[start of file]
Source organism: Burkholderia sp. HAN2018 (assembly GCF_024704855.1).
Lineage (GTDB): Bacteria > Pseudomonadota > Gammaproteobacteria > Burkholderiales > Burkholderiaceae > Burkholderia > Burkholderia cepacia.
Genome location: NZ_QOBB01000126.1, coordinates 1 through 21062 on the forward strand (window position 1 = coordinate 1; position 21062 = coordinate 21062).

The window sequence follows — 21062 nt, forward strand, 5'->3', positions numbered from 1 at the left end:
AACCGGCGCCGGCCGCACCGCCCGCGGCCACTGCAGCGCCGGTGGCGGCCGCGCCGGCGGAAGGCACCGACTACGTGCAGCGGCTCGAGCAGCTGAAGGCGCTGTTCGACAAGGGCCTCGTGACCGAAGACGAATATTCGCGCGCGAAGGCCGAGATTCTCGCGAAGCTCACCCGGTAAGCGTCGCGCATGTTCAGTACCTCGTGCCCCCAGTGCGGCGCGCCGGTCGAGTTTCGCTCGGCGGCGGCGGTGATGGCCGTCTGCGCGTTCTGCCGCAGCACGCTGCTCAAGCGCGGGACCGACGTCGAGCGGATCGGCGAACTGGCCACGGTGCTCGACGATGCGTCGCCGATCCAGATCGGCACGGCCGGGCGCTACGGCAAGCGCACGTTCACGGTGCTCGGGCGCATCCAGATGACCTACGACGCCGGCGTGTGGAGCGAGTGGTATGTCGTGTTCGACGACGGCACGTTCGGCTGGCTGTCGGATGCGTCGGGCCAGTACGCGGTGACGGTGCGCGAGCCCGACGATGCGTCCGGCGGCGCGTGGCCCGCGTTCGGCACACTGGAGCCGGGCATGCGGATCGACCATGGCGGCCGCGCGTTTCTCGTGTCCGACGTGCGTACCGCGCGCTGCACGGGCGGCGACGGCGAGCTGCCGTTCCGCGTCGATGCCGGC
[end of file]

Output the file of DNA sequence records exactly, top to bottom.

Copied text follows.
Source organism: Burkholderia sp. HAN2018 (assembly GCF_024704855.1).
Lineage (GTDB): Bacteria > Pseudomonadota > Gammaproteobacteria > Burkholderiales > Burkholderiaceae > Burkholderia > Burkholderia cepacia.
Genome location: NZ_QOBB01000126.1, coordinates 1 through 21062 on the forward strand (window position 1 = coordinate 1; position 21062 = coordinate 21062).

The window sequence follows — 21062 nt, forward strand, 5'->3', positions numbered from 1 at the left end:
AACCGGCGCCGGCCGCACCGCCCGCGGCCACTGCAGCGCCGGTGGCGGCCGCGCCGGCGGAAGGCACCGACTACGTGCAGCGGCTCGAGCAGCTGAAGGCGCTGTTCGACAAGGGCCTCGTGACCGAAGACGAATATTCGCGCGCGAAGGCCGAGATTCTCGCGAAGCTCACCCGGTAAGCGTCGCGCATGTTCAGTACCTCGTGCCCCCAGTGCGGCGCGCCGGTCGAGTTTCGCTCGGCGGCGGCGGTGATGGCCGTCTGCGCGTTCTGCCGCAGCACGCTGCTCAAGCGCGGGACCGACGTCGAGCGGATCGGCGAACTGGCCACGGTGCTCGACGATGCGTCGCCGATCCAGATCGGCACGGCCGGGCGCTACGGCAAGCGCACGTTCACGGTGCTCGGGCGCATCCAGATGACCTACGACGCCGGCGTGTGGAGCGAGTGGTATGTCGTGTTCGACGACGGCACGTTCGGCTGGCTGTCGGATGCGTCGGGCCAGTACGCGGTGACGGTGCGCGAGCCCGACGATGCGTCCGGCGGCGCGTGGCCCGCGTTCGGCACACTGGAGCCGGGCATGCGGATCGACCATGGCGGCCGCGCGTTTCTCGTGTCCGACGTGCGTACCGCGCGCTGCACGGGCGGCGACGGCGAGCTGCCGTTCCGCGTCGATGCCGGC